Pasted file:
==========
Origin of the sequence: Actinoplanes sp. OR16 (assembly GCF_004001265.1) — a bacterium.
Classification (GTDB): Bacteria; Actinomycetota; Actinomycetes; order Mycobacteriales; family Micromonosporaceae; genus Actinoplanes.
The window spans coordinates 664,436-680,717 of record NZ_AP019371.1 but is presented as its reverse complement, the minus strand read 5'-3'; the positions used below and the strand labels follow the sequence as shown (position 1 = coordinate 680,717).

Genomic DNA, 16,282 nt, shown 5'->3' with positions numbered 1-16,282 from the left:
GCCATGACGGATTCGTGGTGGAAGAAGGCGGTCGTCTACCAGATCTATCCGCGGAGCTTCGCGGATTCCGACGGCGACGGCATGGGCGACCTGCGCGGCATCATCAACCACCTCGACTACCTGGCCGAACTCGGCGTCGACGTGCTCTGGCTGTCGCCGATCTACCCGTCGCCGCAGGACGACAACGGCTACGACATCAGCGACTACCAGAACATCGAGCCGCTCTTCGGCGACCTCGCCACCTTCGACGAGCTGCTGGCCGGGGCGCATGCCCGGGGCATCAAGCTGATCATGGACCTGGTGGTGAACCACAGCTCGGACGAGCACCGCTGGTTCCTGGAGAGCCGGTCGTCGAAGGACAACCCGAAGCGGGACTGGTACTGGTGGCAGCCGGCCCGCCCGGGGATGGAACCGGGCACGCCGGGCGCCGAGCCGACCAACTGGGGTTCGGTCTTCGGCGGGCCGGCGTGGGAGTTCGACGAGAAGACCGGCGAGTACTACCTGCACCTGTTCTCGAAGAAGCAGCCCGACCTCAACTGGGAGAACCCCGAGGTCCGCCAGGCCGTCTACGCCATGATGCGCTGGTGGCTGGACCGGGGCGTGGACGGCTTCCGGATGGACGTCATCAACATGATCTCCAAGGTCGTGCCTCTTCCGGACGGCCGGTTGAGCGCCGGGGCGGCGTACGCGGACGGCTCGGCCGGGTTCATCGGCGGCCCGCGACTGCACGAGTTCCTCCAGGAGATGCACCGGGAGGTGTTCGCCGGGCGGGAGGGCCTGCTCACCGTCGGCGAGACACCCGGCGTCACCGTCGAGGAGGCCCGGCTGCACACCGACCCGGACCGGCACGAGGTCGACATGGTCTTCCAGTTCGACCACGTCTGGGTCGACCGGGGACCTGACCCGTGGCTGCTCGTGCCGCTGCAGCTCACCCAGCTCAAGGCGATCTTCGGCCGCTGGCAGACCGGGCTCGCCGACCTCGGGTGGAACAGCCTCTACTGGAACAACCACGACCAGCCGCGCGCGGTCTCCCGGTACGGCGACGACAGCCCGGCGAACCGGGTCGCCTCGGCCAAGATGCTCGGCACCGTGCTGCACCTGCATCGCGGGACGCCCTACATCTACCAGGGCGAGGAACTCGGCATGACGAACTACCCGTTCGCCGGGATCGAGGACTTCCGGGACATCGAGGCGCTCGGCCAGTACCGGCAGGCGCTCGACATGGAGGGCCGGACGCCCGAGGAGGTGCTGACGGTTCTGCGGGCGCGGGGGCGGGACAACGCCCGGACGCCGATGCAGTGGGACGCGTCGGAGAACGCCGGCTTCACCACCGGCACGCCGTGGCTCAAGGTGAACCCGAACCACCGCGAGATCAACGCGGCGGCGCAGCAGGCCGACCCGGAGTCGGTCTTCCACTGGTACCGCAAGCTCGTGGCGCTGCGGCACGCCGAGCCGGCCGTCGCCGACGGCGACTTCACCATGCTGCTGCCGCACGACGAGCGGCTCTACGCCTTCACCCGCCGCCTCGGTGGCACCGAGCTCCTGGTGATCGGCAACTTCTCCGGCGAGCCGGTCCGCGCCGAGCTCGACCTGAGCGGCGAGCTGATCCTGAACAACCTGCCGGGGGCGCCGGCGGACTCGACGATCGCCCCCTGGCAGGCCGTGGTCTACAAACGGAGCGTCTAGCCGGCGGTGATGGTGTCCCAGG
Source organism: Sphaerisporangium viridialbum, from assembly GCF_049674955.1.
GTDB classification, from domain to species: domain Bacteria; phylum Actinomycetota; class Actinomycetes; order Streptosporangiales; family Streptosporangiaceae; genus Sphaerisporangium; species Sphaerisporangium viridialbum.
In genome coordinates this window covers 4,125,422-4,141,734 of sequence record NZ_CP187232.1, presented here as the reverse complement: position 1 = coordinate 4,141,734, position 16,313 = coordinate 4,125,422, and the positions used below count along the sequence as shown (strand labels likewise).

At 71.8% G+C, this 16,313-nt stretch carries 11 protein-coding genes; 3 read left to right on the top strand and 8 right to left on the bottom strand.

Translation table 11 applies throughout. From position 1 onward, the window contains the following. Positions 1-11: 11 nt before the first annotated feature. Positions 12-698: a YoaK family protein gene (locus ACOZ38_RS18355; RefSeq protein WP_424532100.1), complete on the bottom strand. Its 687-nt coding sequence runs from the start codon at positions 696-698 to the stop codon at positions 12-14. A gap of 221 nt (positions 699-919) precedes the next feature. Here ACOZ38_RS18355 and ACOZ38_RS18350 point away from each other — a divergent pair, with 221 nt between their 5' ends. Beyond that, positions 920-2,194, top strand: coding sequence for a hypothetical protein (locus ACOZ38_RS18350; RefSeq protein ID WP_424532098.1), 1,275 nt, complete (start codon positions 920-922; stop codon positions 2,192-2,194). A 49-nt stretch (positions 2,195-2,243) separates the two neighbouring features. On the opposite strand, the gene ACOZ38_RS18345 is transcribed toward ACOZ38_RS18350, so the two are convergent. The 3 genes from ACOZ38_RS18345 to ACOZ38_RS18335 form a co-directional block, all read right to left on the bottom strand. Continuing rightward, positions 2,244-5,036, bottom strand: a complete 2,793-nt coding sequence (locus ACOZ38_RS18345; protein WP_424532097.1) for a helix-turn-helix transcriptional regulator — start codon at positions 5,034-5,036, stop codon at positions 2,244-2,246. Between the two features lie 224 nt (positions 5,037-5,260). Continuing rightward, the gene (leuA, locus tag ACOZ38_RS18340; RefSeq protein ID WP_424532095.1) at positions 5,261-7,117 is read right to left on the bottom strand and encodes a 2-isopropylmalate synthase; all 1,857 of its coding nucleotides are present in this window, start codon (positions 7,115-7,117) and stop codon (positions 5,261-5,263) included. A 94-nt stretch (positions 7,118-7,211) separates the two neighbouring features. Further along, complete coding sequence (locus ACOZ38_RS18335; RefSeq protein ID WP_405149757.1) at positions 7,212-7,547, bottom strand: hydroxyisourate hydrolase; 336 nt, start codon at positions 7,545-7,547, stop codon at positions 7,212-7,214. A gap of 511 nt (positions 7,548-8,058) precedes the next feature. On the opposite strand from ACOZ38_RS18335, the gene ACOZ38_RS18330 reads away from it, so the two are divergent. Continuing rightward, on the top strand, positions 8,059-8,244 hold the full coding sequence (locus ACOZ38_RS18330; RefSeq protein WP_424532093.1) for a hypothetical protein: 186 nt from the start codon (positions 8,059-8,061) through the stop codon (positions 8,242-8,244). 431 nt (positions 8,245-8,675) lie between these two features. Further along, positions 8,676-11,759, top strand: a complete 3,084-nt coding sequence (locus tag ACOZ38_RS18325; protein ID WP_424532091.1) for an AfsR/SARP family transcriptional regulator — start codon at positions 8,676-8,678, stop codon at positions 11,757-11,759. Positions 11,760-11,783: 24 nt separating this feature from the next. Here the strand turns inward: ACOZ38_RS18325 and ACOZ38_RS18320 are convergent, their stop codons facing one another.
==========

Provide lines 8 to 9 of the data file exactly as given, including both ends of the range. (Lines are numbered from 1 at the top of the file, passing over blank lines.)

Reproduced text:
In genome coordinates this window covers 4,125,422-4,141,734 of sequence record NZ_CP187232.1, presented here as the reverse complement: position 1 = coordinate 4,141,734, position 16,313 = coordinate 4,125,422, and the positions used below count along the sequence as shown (strand labels likewise).

At 71.8% G+C, this 16,313-nt stretch carries 11 protein-coding genes; 3 read left to right on the top strand and 8 right to left on the bottom strand.